Have you been thinking about quitting your job, but just cannot figure out the most delicate way to broach the subject with your boss? Maybe you are at a loss for words on how to explain your departure or want to find a more elegant way of telling your boss that you’re tired of Mailroom Paul eating all of your almond butter from the fridge (seriously, Paul, the jar is labeled). Fear not, early adopters, there is an app for that! Branching out from personal relationships to employment relationships, the makers of “Breakup Text,” and its predictable successor, “Makeup Text,” recently introduced the “Quit Your Job” app for the iPhone. Although the app professes to be solely for “entertainment purposes,” it will customize a resignation text that you can pass along to your employer—as soon as you let the app access all your contacts (this, of course, is where my test run of the app concluded).
Essentially, “Quit Your Job” will walk you through a series of options to craft your ideal resignation text, beginning with the initial screen that poses the timely question: why are you quitting your job? If you are still fumbling for words, the app allows you to decide whether you are quitting because (a) you are sick of the corporate world; (b) you want to get rich; or (c) you found a new job. If you are quitting for any other reason beyond these three, the app appears to be of no use to you and emoticons will have to suffice.
Even though “Quit Your Job” alleges it’s just for fun, some employees will undoubtedly use the app to resign and other apps will be soon follow that present themselves as “serious” or “legitimate” methods to resign via a quick text to the boss. From an employment perspective, the procedures for resigning from a job are rarely, if ever, controlled by statute or regulation. Typically, if an employer has resignation procedures, they are contained in (1) the employee’s employment agreement, (2) the employer’s handbook, or (3) a collective bargaining agreement. So, how will an employee’s use of “Quit Your Job,” or any of its inevitable progeny, impact employers?
The primary issue is whether the employee’s use of a text message will violate the company’s resignation procedures, which often require that notice be sent a certain number of days in advance (i.e., the traditional “two weeks’ notice”) and to a specified email address for an electronic notice of resignation or to a specific individual for a hard copy notice. But the employee is quitting, so why does it matter? There are a number of consequences for not properly resigning from an employer, which are usually more significant for higher-level employees and may create additional considerations or concerns for the employer. So, for the sake of argument, let’s assume that the “Quit Your Job” resignation text message does not constitute proper written notice of resignation to an employer under an employment agreement, handbook policy, or collectively bargained agreement.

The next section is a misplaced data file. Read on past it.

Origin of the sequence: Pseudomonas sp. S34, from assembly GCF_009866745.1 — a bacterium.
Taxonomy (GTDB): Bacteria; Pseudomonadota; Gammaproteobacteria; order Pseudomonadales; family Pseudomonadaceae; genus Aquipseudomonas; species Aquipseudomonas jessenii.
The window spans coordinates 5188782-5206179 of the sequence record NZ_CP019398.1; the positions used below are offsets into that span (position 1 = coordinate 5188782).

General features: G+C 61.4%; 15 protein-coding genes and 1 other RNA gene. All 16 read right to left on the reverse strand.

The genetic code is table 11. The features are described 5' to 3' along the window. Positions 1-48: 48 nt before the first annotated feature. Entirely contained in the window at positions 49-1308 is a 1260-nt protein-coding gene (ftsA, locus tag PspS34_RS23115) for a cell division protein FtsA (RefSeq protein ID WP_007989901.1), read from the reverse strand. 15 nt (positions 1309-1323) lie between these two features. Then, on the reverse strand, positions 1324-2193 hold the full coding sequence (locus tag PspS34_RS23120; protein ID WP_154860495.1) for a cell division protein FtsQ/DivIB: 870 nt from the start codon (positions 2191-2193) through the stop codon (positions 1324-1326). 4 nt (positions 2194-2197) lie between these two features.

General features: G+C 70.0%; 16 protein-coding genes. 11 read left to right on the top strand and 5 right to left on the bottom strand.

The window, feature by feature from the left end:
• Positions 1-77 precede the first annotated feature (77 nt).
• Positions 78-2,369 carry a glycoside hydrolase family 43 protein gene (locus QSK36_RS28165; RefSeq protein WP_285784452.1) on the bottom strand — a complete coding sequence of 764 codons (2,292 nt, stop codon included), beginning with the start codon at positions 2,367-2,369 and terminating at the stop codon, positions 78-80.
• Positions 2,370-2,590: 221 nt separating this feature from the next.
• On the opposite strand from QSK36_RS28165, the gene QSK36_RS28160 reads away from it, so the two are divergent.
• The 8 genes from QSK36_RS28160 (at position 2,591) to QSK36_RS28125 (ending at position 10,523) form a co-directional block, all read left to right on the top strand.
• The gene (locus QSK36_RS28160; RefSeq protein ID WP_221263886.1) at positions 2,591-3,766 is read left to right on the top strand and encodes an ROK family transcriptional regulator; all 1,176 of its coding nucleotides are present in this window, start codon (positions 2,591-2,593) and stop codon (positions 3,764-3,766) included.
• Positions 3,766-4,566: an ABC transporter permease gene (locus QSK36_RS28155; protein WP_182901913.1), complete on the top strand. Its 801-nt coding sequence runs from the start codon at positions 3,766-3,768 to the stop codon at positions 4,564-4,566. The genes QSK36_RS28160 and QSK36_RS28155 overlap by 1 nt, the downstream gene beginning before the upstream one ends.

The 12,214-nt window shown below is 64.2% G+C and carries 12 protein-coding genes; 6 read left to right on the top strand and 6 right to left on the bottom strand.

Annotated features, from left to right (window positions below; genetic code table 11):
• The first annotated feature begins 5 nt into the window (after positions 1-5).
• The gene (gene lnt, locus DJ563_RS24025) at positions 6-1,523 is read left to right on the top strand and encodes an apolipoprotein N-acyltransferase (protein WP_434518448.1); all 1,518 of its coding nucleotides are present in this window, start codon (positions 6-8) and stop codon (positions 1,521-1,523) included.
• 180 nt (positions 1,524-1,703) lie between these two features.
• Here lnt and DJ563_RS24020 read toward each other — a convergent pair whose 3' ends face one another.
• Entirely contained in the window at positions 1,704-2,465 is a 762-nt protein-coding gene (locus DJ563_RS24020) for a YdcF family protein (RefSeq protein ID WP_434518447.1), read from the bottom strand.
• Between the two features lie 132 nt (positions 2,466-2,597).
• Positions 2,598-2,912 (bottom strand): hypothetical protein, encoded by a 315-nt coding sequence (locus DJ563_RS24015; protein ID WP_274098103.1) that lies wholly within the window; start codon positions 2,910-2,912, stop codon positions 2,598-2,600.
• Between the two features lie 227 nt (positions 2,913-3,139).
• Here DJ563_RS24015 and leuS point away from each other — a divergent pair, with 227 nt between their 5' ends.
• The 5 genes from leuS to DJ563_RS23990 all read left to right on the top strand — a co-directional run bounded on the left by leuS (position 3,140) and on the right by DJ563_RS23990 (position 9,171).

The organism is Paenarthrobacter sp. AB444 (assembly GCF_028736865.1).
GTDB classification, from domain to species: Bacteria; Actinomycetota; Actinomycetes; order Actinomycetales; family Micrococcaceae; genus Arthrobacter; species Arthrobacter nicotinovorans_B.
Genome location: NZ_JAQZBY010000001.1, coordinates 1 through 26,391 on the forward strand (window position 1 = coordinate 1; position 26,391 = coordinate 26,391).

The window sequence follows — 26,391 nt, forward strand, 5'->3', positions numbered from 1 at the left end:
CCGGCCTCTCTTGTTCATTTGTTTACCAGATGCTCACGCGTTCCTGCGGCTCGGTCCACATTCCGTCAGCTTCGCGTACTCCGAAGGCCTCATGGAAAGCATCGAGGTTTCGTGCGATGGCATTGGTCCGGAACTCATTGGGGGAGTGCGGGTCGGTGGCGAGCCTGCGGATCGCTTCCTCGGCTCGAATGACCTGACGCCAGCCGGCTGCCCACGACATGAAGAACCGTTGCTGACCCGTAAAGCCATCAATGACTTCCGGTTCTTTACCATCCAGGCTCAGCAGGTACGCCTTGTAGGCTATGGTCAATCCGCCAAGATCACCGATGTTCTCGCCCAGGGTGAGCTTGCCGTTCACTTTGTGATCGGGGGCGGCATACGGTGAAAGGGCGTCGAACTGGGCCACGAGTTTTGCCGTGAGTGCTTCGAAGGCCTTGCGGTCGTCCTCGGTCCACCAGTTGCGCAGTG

By violating the employment contract, the employee may compromise his or her ability to obtain a severance package, especially if the entitlement to a severance package was drafted directly into the employment contract, and provides the employer with more leverage during any post-employment negotiations. Even a contractually-mandated severance agreement may be forfeited if the employee breaches the contract first by not properly resigning from the position—whether the breach be too little notice or insufficient delivery of the notice. The issue of whether that breach would be sufficient to absolve the employer from paying the severance agreement will likely be a contractual dispute, but a flip resignation text before walking out the door will certainly provide the employer with additional arguments as to why the employee’s conduct voided the contract.